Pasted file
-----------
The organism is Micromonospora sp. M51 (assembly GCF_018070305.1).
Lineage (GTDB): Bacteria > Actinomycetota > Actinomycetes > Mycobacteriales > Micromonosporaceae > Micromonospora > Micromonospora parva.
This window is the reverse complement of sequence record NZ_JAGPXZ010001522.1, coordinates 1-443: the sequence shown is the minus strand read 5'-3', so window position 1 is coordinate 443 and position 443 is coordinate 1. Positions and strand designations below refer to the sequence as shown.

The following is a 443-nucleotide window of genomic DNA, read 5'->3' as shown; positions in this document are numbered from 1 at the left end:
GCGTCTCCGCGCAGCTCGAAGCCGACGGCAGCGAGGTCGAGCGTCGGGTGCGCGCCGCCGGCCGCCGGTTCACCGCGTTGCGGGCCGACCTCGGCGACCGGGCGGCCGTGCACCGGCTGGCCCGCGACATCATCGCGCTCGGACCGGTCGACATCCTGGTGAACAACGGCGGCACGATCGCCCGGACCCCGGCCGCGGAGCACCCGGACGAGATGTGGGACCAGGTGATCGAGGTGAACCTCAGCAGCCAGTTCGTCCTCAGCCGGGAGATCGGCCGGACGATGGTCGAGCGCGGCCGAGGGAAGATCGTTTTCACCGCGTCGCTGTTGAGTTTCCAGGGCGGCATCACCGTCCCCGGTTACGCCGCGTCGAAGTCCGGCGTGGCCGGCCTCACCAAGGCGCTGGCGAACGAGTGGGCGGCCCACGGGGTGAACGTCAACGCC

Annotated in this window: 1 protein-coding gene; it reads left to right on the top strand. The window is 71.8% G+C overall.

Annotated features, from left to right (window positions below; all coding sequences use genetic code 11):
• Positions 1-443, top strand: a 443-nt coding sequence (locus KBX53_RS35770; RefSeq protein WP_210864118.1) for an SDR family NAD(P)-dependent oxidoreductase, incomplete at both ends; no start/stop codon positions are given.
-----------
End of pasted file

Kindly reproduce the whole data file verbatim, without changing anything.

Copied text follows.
The organism is Micromonospora sp. M51 (assembly GCF_018070305.1).
Lineage (GTDB): Bacteria > Actinomycetota > Actinomycetes > Mycobacteriales > Micromonosporaceae > Micromonospora > Micromonospora parva.
This window is the reverse complement of sequence record NZ_JAGPXZ010001522.1, coordinates 1-443: the sequence shown is the minus strand read 5'-3', so window position 1 is coordinate 443 and position 443 is coordinate 1. Positions and strand designations below refer to the sequence as shown.

The following is a 443-nucleotide window of genomic DNA, read 5'->3' as shown; positions in this document are numbered from 1 at the left end:
GCGTCTCCGCGCAGCTCGAAGCCGACGGCAGCGAGGTCGAGCGTCGGGTGCGCGCCGCCGGCCGCCGGTTCACCGCGTTGCGGGCCGACCTCGGCGACCGGGCGGCCGTGCACCGGCTGGCCCGCGACATCATCGCGCTCGGACCGGTCGACATCCTGGTGAACAACGGCGGCACGATCGCCCGGACCCCGGCCGCGGAGCACCCGGACGAGATGTGGGACCAGGTGATCGAGGTGAACCTCAGCAGCCAGTTCGTCCTCAGCCGGGAGATCGGCCGGACGATGGTCGAGCGCGGCCGAGGGAAGATCGTTTTCACCGCGTCGCTGTTGAGTTTCCAGGGCGGCATCACCGTCCCCGGTTACGCCGCGTCGAAGTCCGGCGTGGCCGGCCTCACCAAGGCGCTGGCGAACGAGTGGGCGGCCCACGGGGTGAACGTCAACGCC

Annotated in this window: 1 protein-coding gene; it reads left to right on the top strand. The window is 71.8% G+C overall.

Annotated features, from left to right (window positions below; all coding sequences use genetic code 11):
• Positions 1-443, top strand: a 443-nt coding sequence (locus KBX53_RS35770; RefSeq protein WP_210864118.1) for an SDR family NAD(P)-dependent oxidoreductase, incomplete at both ends; no start/stop codon positions are given.